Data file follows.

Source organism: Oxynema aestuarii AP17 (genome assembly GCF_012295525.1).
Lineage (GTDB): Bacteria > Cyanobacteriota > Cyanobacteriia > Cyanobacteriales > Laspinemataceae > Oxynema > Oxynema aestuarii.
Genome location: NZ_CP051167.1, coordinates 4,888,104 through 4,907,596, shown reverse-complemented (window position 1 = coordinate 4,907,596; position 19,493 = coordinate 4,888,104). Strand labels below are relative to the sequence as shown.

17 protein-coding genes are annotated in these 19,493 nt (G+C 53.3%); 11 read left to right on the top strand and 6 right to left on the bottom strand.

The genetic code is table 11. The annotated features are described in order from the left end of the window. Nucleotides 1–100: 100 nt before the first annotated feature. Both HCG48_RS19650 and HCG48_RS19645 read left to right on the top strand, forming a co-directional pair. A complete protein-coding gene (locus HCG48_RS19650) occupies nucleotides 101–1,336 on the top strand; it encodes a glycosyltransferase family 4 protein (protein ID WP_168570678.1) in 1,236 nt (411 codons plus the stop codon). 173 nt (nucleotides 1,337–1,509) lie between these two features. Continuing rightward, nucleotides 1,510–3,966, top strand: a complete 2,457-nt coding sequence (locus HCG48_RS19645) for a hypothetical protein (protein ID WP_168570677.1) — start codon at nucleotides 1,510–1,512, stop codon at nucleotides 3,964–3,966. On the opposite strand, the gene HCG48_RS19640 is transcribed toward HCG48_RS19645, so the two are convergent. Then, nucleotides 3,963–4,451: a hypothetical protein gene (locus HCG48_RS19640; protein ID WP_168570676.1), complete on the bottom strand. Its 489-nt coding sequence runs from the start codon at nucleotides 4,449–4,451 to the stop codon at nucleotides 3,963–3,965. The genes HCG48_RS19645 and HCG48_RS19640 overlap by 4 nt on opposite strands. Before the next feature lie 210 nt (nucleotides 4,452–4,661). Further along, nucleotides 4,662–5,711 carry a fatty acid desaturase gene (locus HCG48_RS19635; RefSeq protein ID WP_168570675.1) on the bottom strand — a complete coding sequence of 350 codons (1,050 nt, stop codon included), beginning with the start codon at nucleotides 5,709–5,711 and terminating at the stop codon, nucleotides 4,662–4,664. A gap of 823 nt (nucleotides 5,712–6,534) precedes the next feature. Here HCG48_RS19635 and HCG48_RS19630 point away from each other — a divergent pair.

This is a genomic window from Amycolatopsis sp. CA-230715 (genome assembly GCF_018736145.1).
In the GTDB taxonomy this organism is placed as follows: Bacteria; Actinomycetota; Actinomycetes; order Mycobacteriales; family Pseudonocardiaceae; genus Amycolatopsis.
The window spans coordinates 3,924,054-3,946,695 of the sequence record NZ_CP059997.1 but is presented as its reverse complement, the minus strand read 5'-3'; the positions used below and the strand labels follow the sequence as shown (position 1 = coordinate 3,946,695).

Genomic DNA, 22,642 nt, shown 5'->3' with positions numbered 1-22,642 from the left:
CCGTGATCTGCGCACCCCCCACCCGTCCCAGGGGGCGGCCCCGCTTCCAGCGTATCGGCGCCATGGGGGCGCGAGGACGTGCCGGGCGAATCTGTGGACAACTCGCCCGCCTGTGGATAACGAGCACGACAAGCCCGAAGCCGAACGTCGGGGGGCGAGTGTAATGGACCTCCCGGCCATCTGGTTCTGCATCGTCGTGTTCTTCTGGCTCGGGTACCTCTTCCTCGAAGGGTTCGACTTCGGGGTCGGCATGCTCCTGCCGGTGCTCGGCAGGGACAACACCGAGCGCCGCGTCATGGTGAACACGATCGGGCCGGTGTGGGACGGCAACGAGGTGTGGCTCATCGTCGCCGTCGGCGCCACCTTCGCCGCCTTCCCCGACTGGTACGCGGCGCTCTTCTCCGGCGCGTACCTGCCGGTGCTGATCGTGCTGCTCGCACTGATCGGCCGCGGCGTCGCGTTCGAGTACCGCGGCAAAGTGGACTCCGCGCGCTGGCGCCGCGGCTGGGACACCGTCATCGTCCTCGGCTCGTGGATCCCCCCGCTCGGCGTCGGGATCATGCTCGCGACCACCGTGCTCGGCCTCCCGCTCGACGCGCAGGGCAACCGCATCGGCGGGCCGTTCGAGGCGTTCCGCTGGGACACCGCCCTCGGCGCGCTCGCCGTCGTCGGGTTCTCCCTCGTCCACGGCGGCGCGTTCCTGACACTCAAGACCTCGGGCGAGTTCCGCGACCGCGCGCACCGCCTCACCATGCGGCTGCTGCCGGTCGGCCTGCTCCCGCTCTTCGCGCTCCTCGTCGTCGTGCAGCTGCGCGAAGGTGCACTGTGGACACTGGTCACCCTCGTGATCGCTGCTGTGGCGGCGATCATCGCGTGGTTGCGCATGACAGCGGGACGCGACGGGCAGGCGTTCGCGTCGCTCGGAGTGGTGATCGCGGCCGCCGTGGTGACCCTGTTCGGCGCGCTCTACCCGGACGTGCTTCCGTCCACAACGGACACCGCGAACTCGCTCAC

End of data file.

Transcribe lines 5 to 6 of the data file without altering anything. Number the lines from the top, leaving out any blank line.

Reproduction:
The genetic code is table 11. The annotated features are described in order from the left end of the window. Nucleotides 1–100: 100 nt before the first annotated feature. Both HCG48_RS19650 and HCG48_RS19645 read left to right on the top strand, forming a co-directional pair. A complete protein-coding gene (locus HCG48_RS19650) occupies nucleotides 101–1,336 on the top strand; it encodes a glycosyltransferase family 4 protein (protein ID WP_168570678.1) in 1,236 nt (411 codons plus the stop codon). 173 nt (nucleotides 1,337–1,509) lie between these two features. Continuing rightward, nucleotides 1,510–3,966, top strand: a complete 2,457-nt coding sequence (locus HCG48_RS19645) for a hypothetical protein (protein ID WP_168570677.1) — start codon at nucleotides 1,510–1,512, stop codon at nucleotides 3,964–3,966. On the opposite strand, the gene HCG48_RS19640 is transcribed toward HCG48_RS19645, so the two are convergent. Then, nucleotides 3,963–4,451: a hypothetical protein gene (locus HCG48_RS19640; protein ID WP_168570676.1), complete on the bottom strand. Its 489-nt coding sequence runs from the start codon at nucleotides 4,449–4,451 to the stop codon at nucleotides 3,963–3,965. The genes HCG48_RS19645 and HCG48_RS19640 overlap by 4 nt on opposite strands. Before the next feature lie 210 nt (nucleotides 4,452–4,661). Further along, nucleotides 4,662–5,711 carry a fatty acid desaturase gene (locus HCG48_RS19635; RefSeq protein ID WP_168570675.1) on the bottom strand — a complete coding sequence of 350 codons (1,050 nt, stop codon included), beginning with the start codon at nucleotides 5,709–5,711 and terminating at the stop codon, nucleotides 4,662–4,664. A gap of 823 nt (nucleotides 5,712–6,534) precedes the next feature. Here HCG48_RS19635 and HCG48_RS19630 point away from each other — a divergent pair.

This is a genomic window from Amycolatopsis sp. CA-230715 (genome assembly GCF_018736145.1).